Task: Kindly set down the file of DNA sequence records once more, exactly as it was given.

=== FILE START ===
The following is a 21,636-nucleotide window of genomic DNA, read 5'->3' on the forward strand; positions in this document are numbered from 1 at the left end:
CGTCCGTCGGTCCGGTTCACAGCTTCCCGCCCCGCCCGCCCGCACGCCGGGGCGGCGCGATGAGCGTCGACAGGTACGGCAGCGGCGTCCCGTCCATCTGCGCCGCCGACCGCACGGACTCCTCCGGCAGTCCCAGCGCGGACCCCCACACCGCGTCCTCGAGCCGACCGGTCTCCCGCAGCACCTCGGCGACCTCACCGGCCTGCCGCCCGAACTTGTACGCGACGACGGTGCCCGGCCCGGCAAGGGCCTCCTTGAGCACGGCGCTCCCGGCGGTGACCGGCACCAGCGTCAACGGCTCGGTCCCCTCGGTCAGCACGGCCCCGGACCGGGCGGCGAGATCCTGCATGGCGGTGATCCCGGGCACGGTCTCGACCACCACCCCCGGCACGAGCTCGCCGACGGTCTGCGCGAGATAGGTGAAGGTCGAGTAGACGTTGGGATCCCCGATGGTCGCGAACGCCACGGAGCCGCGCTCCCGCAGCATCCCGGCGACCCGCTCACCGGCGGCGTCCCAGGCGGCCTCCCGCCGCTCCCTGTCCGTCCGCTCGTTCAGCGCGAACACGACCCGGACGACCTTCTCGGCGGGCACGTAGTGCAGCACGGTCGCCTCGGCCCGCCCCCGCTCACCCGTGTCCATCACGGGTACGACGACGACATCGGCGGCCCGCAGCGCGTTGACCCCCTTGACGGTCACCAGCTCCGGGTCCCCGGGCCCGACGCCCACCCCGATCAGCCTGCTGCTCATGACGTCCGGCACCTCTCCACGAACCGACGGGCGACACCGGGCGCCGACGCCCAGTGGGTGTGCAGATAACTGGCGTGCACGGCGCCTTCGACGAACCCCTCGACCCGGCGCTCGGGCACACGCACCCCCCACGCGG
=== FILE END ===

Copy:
The following is a 21,636-nucleotide window of genomic DNA, read 5'->3' on the forward strand; positions in this document are numbered from 1 at the left end:
CGTCCGTCGGTCCGGTTCACAGCTTCCCGCCCCGCCCGCCCGCACGCCGGGGCGGCGCGATGAGCGTCGACAGGTACGGCAGCGGCGTCCCGTCCATCTGCGCCGCCGACCGCACGGACTCCTCCGGCAGTCCCAGCGCGGACCCCCACACCGCGTCCTCGAGCCGACCGGTCTCCCGCAGCACCTCGGCGACCTCACCGGCCTGCCGCCCGAACTTGTACGCGACGACGGTGCCCGGCCCGGCAAGGGCCTCCTTGAGCACGGCGCTCCCGGCGGTGACCGGCACCAGCGTCAACGGCTCGGTCCCCTCGGTCAGCACGGCCCCGGACCGGGCGGCGAGATCCTGCATGGCGGTGATCCCGGGCACGGTCTCGACCACCACCCCCGGCACGAGCTCGCCGACGGTCTGCGCGAGATAGGTGAAGGTCGAGTAGACGTTGGGATCCCCGATGGTCGCGAACGCCACGGAGCCGCGCTCCCGCAGCATCCCGGCGACCCGCTCACCGGCGGCGTCCCAGGCGGCCTCCCGCCGCTCCCTGTCCGTCCGCTCGTTCAGCGCGAACACGACCCGGACGACCTTCTCGGCGGGCACGTAGTGCAGCACGGTCGCCTCGGCCCGCCCCCGCTCACCCGTGTCCATCACGGGTACGACGACGACATCGGCGGCCCGCAGCGCGTTGACCCCCTTGACGGTCACCAGCTCCGGGTCCCCGGGCCCGACGCCCACCCCGATCAGCCTGCTGCTCATGACGTCCGGCACCTCTCCACGAACCGACGGGCGACACCGGGCGCCGACGCCCAGTGGGTGTGCAGATAACTGGCGTGCACGGCGCCTTCGACGAACCCCTCGACCCGGCGCTCGGGCACACGCACCCCCCACGCGG